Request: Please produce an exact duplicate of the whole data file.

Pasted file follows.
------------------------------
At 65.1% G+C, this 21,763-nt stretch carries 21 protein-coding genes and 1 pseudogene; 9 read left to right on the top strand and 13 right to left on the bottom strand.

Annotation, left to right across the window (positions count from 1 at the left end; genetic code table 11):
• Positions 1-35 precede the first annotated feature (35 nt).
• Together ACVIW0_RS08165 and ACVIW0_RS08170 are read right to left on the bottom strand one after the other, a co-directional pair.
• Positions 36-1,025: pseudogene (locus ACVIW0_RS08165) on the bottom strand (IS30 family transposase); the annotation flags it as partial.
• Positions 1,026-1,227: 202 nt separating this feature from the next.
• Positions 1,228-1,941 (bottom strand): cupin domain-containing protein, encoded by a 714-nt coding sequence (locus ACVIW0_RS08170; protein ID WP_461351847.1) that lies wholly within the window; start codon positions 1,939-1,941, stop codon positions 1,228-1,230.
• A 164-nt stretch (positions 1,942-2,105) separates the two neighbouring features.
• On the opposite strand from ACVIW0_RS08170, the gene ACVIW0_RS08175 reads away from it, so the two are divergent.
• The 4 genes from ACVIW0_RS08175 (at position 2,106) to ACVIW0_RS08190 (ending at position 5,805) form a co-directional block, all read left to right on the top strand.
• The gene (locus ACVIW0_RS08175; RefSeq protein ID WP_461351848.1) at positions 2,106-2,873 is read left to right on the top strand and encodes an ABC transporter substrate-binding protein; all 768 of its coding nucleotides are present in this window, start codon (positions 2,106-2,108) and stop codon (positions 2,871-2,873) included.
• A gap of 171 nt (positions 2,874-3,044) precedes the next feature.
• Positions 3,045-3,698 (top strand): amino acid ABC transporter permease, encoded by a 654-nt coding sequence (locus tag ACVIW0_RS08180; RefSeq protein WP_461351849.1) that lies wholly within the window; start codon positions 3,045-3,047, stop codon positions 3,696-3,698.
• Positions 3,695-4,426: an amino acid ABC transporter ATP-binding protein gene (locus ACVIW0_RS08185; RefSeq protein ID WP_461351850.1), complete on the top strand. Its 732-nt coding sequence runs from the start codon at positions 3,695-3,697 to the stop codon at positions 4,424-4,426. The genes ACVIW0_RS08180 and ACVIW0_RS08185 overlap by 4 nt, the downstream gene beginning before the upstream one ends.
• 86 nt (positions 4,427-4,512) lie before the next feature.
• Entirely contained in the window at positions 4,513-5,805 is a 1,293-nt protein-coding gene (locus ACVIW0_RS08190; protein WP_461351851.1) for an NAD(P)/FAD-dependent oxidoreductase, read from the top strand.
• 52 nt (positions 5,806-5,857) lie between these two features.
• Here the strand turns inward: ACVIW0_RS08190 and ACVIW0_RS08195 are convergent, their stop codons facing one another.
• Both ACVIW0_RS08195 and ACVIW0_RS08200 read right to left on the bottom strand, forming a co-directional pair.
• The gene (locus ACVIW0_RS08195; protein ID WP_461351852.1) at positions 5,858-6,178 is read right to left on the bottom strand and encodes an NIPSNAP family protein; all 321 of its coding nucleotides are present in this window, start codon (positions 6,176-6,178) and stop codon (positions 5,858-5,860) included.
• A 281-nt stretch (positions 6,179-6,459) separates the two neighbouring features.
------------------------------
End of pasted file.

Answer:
At 65.1% G+C, this 21,763-nt stretch carries 21 protein-coding genes and 1 pseudogene; 9 read left to right on the top strand and 13 right to left on the bottom strand.

Annotation, left to right across the window (positions count from 1 at the left end; genetic code table 11):
• Positions 1-35 precede the first annotated feature (35 nt).
• Together ACVIW0_RS08165 and ACVIW0_RS08170 are read right to left on the bottom strand one after the other, a co-directional pair.
• Positions 36-1,025: pseudogene (locus ACVIW0_RS08165) on the bottom strand (IS30 family transposase); the annotation flags it as partial.
• Positions 1,026-1,227: 202 nt separating this feature from the next.
• Positions 1,228-1,941 (bottom strand): cupin domain-containing protein, encoded by a 714-nt coding sequence (locus ACVIW0_RS08170; protein ID WP_461351847.1) that lies wholly within the window; start codon positions 1,939-1,941, stop codon positions 1,228-1,230.
• A 164-nt stretch (positions 1,942-2,105) separates the two neighbouring features.
• On the opposite strand from ACVIW0_RS08170, the gene ACVIW0_RS08175 reads away from it, so the two are divergent.
• The 4 genes from ACVIW0_RS08175 (at position 2,106) to ACVIW0_RS08190 (ending at position 5,805) form a co-directional block, all read left to right on the top strand.
• The gene (locus ACVIW0_RS08175; RefSeq protein ID WP_461351848.1) at positions 2,106-2,873 is read left to right on the top strand and encodes an ABC transporter substrate-binding protein; all 768 of its coding nucleotides are present in this window, start codon (positions 2,106-2,108) and stop codon (positions 2,871-2,873) included.
• A gap of 171 nt (positions 2,874-3,044) precedes the next feature.
• Positions 3,045-3,698 (top strand): amino acid ABC transporter permease, encoded by a 654-nt coding sequence (locus tag ACVIW0_RS08180; RefSeq protein WP_461351849.1) that lies wholly within the window; start codon positions 3,045-3,047, stop codon positions 3,696-3,698.
• Positions 3,695-4,426: an amino acid ABC transporter ATP-binding protein gene (locus ACVIW0_RS08185; RefSeq protein ID WP_461351850.1), complete on the top strand. Its 732-nt coding sequence runs from the start codon at positions 3,695-3,697 to the stop codon at positions 4,424-4,426. The genes ACVIW0_RS08180 and ACVIW0_RS08185 overlap by 4 nt, the downstream gene beginning before the upstream one ends.
• 86 nt (positions 4,427-4,512) lie before the next feature.
• Entirely contained in the window at positions 4,513-5,805 is a 1,293-nt protein-coding gene (locus ACVIW0_RS08190; protein WP_461351851.1) for an NAD(P)/FAD-dependent oxidoreductase, read from the top strand.
• 52 nt (positions 5,806-5,857) lie between these two features.
• Here the strand turns inward: ACVIW0_RS08190 and ACVIW0_RS08195 are convergent, their stop codons facing one another.
• Both ACVIW0_RS08195 and ACVIW0_RS08200 read right to left on the bottom strand, forming a co-directional pair.
• The gene (locus ACVIW0_RS08195; protein ID WP_461351852.1) at positions 5,858-6,178 is read right to left on the bottom strand and encodes an NIPSNAP family protein; all 321 of its coding nucleotides are present in this window, start codon (positions 6,176-6,178) and stop codon (positions 5,858-5,860) included.
• A 281-nt stretch (positions 6,179-6,459) separates the two neighbouring features.